On February 10, the National Library of Medicine was the scene of a special unveiling ceremony for a portrait of former NLM Director Dr. Donald Lindberg and his wife, Mary. Dr. Lindberg retired in 2015 after over 30 years of service as NLM Director. An article and photos of the ceremony was published in NLM In Focus./ch
Telemedicine is an increasingly significant part of healthcare and we are seeing a lot of new advances as technology improves. An interesting article was published in the Bulletin of the World Health Organization by Dr. Alfred Papalia. “Providing health care in rural and remote areas: lessons from the international space station” [pdf] talks about the remarkable parallels between using telemedicine to monitor, diagnose, and treat astronauts aboard the International Space Station as compared to patients in remote areas.
Back on Earth, telemedicine has been utilized by ICU nurses for a number of years now. The American Journal of Critical Care published a survey of nurses using this technology to determine their perceptions. The results found that a majority of nurses find telemedicine beneficial.
February 17, 2016 – 10:00 am MT/ 11:00 am CT
Join us at: https://webmeeting.nih.gov/mcr2
This month, Breezing Along with the RML is focused on technologies!
- Is 3D printing the latest fad or a vital new library service? Come find out as Alicia Lillich shares what 3D printing is, how it works, and how it can be utilized in health science libraries.
- Are you looking for new tools to help you manage your projects? John Bramble and Annette Parde-Maass will share a few of their favorite project management software, including Trello, Asana, and Outlook.
Registration is not required. For login instructions, visit: http://nnlm.gov/mcr/education/breezing. Captioning will be provided, and the session will be recorded and posted to our website. Send questions to firstname.lastname@example.org
A recent Washington Post article discusses some of the major patient privacy flaws in HIPAA practice and enforcement. It provides some chilling examples of people impacted by the release of their personal health records.
On a more positive note, Health IT Buzz just began a four part series that touches on HIPAA interoperability. Part 1, which includes links to a new factsheet on permitted uses and disclosures, is available now.
The National Library of Medicine has added Zika virus to MedlinePlus. MedlinePlus contains information written for the lay person. The topic has also been added to MedlinePlus en español. /ch
What is the connection between data, clinical outcomes and the librarian? Come and explore this connection with three of the nation’s leaders on big data and patient outcomes at the Using Data to Improve Clinical Patient Outcomes Forum on March 7, 2016. The Forum will be held in person in Seattle or Salt Lake City as well as in a live broadcast. Registration is required. For more information see the website. Professional development funding is available for MCR members. https://nnlm.gov/2016-using-data-patient-outcomes (bbj)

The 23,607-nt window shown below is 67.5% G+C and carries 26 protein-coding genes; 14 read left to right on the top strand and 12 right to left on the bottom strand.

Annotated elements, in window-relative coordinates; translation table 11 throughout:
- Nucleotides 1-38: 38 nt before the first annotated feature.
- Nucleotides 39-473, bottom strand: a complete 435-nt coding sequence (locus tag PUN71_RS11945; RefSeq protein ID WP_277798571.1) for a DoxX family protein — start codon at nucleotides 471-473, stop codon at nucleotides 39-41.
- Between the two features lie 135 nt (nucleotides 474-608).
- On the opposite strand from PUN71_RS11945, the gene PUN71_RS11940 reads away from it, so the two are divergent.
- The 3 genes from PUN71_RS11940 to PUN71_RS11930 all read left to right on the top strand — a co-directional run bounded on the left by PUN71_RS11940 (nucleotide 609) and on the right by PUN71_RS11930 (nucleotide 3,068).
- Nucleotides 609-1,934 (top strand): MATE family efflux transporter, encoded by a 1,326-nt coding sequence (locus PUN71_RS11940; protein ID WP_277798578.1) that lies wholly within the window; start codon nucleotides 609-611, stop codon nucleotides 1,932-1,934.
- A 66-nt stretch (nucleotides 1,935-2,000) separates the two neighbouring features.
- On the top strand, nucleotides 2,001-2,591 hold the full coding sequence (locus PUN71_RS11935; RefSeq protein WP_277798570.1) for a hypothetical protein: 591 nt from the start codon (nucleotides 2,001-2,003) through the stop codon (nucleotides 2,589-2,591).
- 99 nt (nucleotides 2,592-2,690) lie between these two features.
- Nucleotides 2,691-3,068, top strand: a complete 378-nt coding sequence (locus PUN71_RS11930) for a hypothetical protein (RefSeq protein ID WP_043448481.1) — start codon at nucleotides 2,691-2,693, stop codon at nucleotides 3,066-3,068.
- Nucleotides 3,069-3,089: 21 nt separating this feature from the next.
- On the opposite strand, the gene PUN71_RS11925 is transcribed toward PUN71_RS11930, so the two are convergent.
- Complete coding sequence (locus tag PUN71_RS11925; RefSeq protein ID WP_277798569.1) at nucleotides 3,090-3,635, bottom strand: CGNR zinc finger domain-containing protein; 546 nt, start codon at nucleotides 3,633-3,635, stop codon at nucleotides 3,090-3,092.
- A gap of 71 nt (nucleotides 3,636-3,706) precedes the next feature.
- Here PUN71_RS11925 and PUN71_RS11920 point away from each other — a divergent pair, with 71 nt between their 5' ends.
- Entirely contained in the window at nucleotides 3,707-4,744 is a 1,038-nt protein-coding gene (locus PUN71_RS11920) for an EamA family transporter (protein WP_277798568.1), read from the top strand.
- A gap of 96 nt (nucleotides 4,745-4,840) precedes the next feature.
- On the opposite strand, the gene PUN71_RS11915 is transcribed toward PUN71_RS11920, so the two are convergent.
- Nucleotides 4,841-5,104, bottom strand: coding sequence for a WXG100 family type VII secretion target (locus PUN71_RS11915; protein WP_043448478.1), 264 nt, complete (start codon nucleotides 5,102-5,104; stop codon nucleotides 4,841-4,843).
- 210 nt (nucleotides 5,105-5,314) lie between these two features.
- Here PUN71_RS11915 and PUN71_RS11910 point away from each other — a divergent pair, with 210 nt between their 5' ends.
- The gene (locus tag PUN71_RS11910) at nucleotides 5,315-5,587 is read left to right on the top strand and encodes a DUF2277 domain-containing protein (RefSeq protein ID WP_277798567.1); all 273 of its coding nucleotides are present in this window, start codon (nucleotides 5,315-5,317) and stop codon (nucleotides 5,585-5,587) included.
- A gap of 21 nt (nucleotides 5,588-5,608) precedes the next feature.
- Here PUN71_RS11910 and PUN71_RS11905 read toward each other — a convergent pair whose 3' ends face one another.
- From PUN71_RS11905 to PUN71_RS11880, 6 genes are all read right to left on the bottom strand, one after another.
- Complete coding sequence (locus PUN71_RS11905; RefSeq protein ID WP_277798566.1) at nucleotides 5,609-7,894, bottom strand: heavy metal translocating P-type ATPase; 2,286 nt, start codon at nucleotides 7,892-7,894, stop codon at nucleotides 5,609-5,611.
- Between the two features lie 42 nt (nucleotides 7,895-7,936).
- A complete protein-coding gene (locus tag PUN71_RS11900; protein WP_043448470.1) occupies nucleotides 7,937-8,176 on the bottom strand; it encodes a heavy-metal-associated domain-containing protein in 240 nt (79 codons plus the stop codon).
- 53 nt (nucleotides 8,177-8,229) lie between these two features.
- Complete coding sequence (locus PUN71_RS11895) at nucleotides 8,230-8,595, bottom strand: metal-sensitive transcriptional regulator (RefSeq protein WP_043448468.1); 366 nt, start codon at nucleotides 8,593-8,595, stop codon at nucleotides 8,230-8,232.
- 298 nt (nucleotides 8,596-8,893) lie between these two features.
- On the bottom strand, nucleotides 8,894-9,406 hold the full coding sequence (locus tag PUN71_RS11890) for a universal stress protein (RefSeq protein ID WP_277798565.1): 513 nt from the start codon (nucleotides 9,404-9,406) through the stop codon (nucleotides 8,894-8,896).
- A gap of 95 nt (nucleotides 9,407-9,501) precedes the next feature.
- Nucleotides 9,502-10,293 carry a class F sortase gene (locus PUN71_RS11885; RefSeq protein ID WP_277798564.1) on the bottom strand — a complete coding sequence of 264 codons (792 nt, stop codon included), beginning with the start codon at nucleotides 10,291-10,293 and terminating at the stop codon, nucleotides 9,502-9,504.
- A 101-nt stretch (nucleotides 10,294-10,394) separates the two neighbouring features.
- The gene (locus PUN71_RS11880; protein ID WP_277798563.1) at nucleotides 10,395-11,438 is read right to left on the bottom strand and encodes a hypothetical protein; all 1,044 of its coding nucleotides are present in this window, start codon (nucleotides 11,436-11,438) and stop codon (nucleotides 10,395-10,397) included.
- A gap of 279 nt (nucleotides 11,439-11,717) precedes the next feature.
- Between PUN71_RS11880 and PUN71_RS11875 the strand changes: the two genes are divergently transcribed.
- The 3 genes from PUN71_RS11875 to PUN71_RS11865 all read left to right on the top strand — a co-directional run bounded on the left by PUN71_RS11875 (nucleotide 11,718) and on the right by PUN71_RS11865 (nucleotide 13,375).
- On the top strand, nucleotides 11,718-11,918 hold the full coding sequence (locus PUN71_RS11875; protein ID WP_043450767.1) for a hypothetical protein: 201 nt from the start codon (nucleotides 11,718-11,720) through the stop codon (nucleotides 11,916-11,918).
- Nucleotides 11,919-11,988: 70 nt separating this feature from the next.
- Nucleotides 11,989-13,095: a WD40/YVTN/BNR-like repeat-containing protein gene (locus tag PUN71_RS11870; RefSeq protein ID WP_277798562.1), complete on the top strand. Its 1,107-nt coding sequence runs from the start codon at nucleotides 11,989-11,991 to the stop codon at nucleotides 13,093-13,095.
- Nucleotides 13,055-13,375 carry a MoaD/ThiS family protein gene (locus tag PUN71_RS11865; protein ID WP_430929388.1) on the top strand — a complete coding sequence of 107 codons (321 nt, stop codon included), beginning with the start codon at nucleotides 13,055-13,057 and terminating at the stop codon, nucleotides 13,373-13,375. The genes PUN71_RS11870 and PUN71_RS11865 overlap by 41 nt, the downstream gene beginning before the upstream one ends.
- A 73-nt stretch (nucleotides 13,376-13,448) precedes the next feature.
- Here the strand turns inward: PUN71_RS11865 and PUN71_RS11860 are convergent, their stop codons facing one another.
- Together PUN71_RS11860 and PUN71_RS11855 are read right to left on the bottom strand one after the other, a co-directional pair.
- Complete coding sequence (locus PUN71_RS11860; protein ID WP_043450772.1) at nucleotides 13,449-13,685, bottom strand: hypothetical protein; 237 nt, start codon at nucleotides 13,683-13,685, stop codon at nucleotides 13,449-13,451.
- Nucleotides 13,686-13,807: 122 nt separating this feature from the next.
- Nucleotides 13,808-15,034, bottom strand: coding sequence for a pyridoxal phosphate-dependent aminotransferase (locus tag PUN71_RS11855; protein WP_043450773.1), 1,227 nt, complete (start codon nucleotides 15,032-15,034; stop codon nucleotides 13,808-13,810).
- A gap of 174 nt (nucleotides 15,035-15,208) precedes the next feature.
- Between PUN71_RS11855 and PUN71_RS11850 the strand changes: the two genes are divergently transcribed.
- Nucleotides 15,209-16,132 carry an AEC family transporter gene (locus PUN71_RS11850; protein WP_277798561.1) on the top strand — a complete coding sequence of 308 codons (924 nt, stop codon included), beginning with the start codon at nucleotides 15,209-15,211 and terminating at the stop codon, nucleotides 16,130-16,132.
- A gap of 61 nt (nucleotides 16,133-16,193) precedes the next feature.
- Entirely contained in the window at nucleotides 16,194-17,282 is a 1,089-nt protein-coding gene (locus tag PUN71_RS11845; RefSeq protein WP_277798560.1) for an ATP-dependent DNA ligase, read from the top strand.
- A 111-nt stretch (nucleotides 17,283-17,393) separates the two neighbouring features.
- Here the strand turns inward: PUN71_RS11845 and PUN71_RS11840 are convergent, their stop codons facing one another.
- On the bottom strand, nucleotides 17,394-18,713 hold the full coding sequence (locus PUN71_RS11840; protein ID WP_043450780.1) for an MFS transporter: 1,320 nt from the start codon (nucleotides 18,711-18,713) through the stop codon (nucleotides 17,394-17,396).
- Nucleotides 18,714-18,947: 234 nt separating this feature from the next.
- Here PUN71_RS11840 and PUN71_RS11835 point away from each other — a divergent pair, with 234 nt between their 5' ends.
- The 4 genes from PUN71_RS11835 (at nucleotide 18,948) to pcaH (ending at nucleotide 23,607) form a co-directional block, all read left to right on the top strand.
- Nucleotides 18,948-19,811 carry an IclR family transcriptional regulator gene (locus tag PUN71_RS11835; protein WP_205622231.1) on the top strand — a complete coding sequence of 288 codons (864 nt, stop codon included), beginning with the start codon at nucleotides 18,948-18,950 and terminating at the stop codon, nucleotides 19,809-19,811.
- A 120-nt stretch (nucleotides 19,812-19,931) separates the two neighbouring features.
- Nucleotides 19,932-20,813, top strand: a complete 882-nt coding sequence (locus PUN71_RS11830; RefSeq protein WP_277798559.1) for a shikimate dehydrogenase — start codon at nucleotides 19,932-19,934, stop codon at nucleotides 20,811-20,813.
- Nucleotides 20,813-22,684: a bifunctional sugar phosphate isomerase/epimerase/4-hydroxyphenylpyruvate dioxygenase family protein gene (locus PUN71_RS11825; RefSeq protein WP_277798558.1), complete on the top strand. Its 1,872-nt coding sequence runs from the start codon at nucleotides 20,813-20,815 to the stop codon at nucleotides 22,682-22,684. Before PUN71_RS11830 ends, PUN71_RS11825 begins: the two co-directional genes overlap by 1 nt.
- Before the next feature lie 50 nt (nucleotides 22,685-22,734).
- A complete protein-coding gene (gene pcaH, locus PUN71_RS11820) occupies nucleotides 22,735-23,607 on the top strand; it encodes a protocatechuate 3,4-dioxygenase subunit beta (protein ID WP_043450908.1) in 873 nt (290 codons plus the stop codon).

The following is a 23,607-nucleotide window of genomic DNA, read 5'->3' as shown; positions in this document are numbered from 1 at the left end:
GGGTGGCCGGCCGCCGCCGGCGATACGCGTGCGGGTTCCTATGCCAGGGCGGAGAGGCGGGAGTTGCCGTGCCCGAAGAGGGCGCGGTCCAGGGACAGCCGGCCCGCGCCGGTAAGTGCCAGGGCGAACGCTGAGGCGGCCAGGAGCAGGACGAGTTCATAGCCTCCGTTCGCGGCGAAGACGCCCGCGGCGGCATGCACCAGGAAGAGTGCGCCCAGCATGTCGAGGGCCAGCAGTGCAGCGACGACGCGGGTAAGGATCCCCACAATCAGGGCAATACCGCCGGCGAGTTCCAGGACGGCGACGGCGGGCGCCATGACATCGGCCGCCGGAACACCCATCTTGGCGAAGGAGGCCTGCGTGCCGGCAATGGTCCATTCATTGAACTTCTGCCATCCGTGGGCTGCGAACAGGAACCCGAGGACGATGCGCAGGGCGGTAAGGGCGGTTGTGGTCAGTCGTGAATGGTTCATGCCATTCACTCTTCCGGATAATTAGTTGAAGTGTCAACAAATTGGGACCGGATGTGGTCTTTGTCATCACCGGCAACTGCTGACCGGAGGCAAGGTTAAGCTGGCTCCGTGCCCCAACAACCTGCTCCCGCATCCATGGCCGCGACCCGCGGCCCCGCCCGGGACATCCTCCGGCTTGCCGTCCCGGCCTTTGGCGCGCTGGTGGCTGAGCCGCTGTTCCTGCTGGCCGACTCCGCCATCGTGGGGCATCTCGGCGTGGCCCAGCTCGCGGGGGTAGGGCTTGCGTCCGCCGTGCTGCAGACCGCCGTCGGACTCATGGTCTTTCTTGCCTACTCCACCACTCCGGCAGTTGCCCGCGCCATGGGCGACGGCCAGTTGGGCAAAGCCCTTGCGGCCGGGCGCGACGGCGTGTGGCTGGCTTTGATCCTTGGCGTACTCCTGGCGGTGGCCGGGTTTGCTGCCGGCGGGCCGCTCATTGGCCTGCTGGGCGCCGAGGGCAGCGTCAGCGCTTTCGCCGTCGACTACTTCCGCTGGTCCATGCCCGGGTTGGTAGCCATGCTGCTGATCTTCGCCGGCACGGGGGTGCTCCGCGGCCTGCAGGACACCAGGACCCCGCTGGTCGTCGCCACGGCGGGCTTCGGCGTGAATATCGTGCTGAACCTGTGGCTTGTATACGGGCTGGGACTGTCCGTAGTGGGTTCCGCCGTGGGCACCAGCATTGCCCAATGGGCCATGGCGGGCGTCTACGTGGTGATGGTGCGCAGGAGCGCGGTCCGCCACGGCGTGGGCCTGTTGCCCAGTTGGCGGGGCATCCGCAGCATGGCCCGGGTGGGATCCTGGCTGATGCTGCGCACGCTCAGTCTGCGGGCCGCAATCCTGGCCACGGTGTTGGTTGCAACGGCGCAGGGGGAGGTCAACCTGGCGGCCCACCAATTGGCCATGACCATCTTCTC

The NCCIH Clinical Digest for January 2016 has evidence-based information on mind and body approaches to stress. In this post, learn about the effectiveness of relaxation techniques, yoga, Tai Chi, Qi Gong, meditation and mindfulness. /da
New guidelines issued last month make access to your medical records easier. You no longer need to state a reason for requesting your records, and you may request that the records be sent via mail or email. Providers must provide copies within 30 days of request. You cannot be denied access, even if you have unpaid medical bills. In a few very rare cases, providers may deny request.
Information for consumers; information for health professionals. /da
PubMed Central® (PMC) is a free full-text archive of biomedical and life sciences journal literature at the U.S. National Institutes of Health’s National Library of Medicine (NIH/NLM) with 3.7 million articles archived in its repository.
PMC is a repository for journal literature deposited by participating journals, as well as for author manuscripts that have been submitted in compliance with the public access policies of participating research funding agencies. Use keyword or advanced search functions with limits to find articles. [jh]
From DISASTR-OUTREACH-LIB email discussion list:
WHEN: Thursday, February 11, 2015 at 1:30 PM ET
WHO CAN PARTICIPATE: The Disaster Information Specialist monthly webinar is free and open to everyone – please spread the word and invite others in your organizations, send to your email lists, and post to your social media accounts.
TOPIC: “From West Africa to Omaha: Research on Ebola and Other Emerging Pathogens”
This presentation will focus on the University of Nebraska Medical Center’s research on Ebola conducted within the Nebraska Biocontainment Unit. The speakers will review preparations by the biocontainment unit team as well as the IRB, which positioned them to be prepared not only to care for patients with Ebola, but to initiate and conduct research in a rapid and collaborative manner. A review of the development of the biocontainment unit as well as the development of the rapid response IRB will provide the background for a discussion on ways to efficiently and effectively conduct clinical research in the context of emerging pathogens.
Christopher Kratochvil, M.D., Associate Vice Chancellor for Clinical Research, University of Nebraska Medical Center (UNMC), Vice President for Research, Nebraska Medicine
Bruce Gordon, M.D., Executive Chairman, IRBs, UNMC, Professor, Pediatrics, UNMC
Login information for this webinar and archived sessions may be found here